When the early-'80s videogame boom busted, Jaquays transitioned easily back to freelancing, both in computer games (he did the first Lord of the Rings computer game for Interplay) and in paper (the Central Casting character creation books for Task Force Games, among many others). His best-known painting, Dragon Mountain, dates from this time. He did extensive development on Bard's Tale IV before Electronic Arts cancelled the project; some fans even now remain wistful. In 1997, when Jaquays was a TSR staff illustrator during its long and painful decline, Call of Cthulhu designer Sandy Petersen recruited him to id Software, where he designed levels for Quake II and III. That led to a long hitch at Ensemble Studios, doing art for Age of Empires III and Halo Wars. In October Jaquays started a new gig at CCP, publishers of EVE Online, where he is hidden behind a human wall of alert and close-mouthed PR people.
Any other creator in the tumultuous game industry must envy this tremendous versatility. "Having a varied professional skill set has allowed me to stay in the game industry long-term, change when it changed, and be ready for new opportunities: game illustration this month; adventure writing or editing the next; computer game design projects as needed; art for children's magazines and publications; even turnkey book production. In the computer game industry, having art and design skill sets allowed me to either be the artist who understood design, or the designer who could bring an artist's perspective to his work. Even today, as level designer, I still use the adventure writing and editing skills picked up during my RPG days. The illustration skills have been mostly converted into 3-D modeling skills to block out game worlds."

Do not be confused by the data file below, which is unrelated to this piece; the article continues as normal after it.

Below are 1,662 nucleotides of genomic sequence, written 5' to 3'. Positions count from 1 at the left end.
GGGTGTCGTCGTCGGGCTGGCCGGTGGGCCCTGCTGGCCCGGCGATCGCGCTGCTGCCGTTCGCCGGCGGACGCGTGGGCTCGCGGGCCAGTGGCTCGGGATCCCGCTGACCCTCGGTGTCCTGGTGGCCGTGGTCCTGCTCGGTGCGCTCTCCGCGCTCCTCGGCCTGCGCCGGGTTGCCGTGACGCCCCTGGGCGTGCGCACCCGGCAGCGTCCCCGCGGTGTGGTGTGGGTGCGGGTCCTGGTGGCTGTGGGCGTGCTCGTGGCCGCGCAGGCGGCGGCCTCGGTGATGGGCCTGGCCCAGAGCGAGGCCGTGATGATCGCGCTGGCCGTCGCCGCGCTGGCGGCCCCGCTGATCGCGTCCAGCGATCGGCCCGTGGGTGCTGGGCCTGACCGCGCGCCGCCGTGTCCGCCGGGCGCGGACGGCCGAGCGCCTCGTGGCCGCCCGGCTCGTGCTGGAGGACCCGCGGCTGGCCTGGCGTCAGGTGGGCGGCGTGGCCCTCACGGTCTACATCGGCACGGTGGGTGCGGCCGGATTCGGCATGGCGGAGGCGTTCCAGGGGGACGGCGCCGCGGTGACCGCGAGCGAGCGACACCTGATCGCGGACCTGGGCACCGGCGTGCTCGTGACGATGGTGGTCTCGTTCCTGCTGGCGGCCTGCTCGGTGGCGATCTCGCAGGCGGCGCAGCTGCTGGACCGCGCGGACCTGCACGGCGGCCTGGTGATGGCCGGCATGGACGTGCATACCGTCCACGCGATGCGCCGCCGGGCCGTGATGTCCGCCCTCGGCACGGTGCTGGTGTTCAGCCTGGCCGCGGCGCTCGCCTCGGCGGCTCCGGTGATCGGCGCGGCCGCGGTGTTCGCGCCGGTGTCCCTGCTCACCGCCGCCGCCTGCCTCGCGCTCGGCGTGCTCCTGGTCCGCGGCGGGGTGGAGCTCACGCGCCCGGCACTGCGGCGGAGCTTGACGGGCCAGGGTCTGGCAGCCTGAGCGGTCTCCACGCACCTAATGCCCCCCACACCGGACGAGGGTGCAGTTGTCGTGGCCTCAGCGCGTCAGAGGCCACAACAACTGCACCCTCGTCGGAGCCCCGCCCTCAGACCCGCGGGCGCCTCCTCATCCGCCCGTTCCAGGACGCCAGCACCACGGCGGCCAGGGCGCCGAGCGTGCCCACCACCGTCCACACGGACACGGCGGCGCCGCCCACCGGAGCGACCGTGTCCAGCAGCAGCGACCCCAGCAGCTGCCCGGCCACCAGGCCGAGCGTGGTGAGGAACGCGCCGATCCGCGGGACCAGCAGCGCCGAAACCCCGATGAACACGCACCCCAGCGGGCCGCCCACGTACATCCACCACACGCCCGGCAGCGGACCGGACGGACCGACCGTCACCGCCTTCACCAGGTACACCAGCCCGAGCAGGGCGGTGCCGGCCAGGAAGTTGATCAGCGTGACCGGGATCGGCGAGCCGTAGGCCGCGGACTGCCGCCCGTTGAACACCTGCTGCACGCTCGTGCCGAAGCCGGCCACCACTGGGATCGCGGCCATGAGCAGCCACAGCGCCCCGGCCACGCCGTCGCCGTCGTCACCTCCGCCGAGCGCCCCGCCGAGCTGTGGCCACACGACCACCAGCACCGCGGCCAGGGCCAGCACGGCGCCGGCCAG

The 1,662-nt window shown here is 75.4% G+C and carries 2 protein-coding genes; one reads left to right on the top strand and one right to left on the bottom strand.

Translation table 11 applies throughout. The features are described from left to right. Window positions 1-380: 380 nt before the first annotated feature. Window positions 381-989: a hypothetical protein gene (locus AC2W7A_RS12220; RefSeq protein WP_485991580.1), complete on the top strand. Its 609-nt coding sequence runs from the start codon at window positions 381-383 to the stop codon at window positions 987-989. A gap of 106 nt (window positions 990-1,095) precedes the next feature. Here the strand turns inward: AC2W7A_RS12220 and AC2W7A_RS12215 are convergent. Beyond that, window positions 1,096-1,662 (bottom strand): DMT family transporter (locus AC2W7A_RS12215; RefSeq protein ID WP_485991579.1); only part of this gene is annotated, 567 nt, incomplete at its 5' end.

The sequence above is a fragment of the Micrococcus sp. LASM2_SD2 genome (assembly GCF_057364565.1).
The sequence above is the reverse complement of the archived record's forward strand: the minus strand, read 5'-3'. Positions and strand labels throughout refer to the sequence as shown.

For all this variety, Jaquays' most lasting contribution to gaming may ultimately be in education.
The program directors at Southern Methodist University in Dallas, Texas consulted Jaquays on preparing students to enter the digital game industry. Ultimately Jaquays, together with other industry professionals, shaped SMU's Guildhall Masters program in Game Development and wrote its Art Creation curriculum. "As the program launched, I became one of the founding Guildmasters - the industry face of Guildhall. I've had the honor to be on the presentation platform for all ten class graduations to date, and even gave the commencement address at one."
"Overall, the school has been an outstanding success. Students going through the program together not only learn their own disciplines, but, even more important, learn how to work together on a team with developers of other disciplines. Ask Guildhall grads the most important lesson taken away from the school, and you're likely to hear them say 'I learned how to work as part of a team.' Employers have definitely taken notice of that. At one point recently it had a 96% placement rate into the game industry. One graduate is now a lead level designer at a major developer, and several others have joined together to form a new startup [Controlled Chaos Media] whose first project got into the top 25 on the iPhone app store's entertainment list." Jaquays still advises the Guildhall, and - the ultimate endorsement? - his son, Zach Jaquays, completed the program in 2005.
Paul sees several challenges ahead for game development education. "[The] traditional computer game industry is being hit by the same economic factors slamming the rest of the world. Large employers have been trimming game jobs by the thousands this past year, and small to medium studios have been closing their doors. The good news is that other studios have been re-employing those laid off, but that may be coming at the expense of expanding with new, untested talent.
"The second challenge is to provide degree programs that actually meet industry needs. There's a lot of difference in the quality of game development education out there, and those shopping for a bargain price on a development diploma may be getting exactly what they pay for, instead of what they need. And finally there's the challenge of luring veteran game developers into full-time faculty positions to teach the next generation of game developers."
Assuming academia meets these challenges and continues to advance, we can look forward to a future - ideally in his lifetime - where some diligent scholar at last rediscovers, and gets tenure from, the remarkable career of Paul Jaquays.
(Art by Paul Jaquays, used under Fair Use)